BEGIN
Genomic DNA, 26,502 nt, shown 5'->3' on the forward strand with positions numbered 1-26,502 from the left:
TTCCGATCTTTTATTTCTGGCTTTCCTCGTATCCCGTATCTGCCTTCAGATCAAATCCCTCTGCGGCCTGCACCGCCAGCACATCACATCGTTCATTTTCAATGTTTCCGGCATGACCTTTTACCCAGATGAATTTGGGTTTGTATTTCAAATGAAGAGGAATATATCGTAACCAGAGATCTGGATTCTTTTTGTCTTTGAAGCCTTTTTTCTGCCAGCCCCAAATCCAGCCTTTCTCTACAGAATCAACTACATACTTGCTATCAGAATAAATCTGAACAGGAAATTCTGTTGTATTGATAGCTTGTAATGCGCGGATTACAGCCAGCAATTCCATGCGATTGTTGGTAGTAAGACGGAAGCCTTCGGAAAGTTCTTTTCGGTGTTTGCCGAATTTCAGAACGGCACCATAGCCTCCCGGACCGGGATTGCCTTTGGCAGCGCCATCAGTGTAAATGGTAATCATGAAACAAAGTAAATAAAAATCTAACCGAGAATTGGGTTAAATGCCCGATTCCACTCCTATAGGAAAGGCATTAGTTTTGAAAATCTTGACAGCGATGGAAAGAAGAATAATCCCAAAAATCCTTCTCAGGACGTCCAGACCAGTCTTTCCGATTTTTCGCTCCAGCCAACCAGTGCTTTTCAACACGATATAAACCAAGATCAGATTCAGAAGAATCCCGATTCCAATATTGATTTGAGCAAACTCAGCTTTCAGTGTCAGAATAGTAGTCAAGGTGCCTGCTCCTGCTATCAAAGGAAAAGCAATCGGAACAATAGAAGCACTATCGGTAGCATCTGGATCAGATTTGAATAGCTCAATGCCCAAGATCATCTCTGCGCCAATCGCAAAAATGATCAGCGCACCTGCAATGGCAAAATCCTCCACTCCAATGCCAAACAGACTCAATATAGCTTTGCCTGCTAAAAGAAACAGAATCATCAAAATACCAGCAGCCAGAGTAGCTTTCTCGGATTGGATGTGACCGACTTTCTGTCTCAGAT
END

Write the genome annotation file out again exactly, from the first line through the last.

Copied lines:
Genomic DNA, 26,502 nt, shown 5'->3' on the forward strand with positions numbered 1-26,502 from the left:
TTCCGATCTTTTATTTCTGGCTTTCCTCGTATCCCGTATCTGCCTTCAGATCAAATCCCTCTGCGGCCTGCACCGCCAGCACATCACATCGTTCATTTTCAATGTTTCCGGCATGACCTTTTACCCAGATGAATTTGGGTTTGTATTTCAAATGAAGAGGAATATATCGTAACCAGAGATCTGGATTCTTTTTGTCTTTGAAGCCTTTTTTCTGCCAGCCCCAAATCCAGCCTTTCTCTACAGAATCAACTACATACTTGCTATCAGAATAAATCTGAACAGGAAATTCTGTTGTATTGATAGCTTGTAATGCGCGGATTACAGCCAGCAATTCCATGCGATTGTTGGTAGTAAGACGGAAGCCTTCGGAAAGTTCTTTTCGGTGTTTGCCGAATTTCAGAACGGCACCATAGCCTCCCGGACCGGGATTGCCTTTGGCAGCGCCATCAGTGTAAATGGTAATCATGAAACAAAGTAAATAAAAATCTAACCGAGAATTGGGTTAAATGCCCGATTCCACTCCTATAGGAAAGGCATTAGTTTTGAAAATCTTGACAGCGATGGAAAGAAGAATAATCCCAAAAATCCTTCTCAGGACGTCCAGACCAGTCTTTCCGATTTTTCGCTCCAGCCAACCAGTGCTTTTCAACACGATATAAACCAAGATCAGATTCAGAAGAATCCCGATTCCAATATTGATTTGAGCAAACTCAGCTTTCAGTGTCAGAATAGTAGTCAAGGTGCCTGCTCCTGCTATCAAAGGAAAAGCAATCGGAACAATAGAAGCACTATCGGTAGCATCTGGATCAGATTTGAATAGCTCAATGCCCAAGATCATCTCTGCGCCAATCGCAAAAATGATCAGCGCACCTGCAATGGCAAAATCCTCCACTCCAATGCCAAACAGACTCAATATAGCTTTGCCTGCTAAAAGAAACAGAATCATCAAAATACCAGCAGCCAGAGTAGCTTTCTCGGATTGGATGTGACCGACTTTCTGTCTCAGAT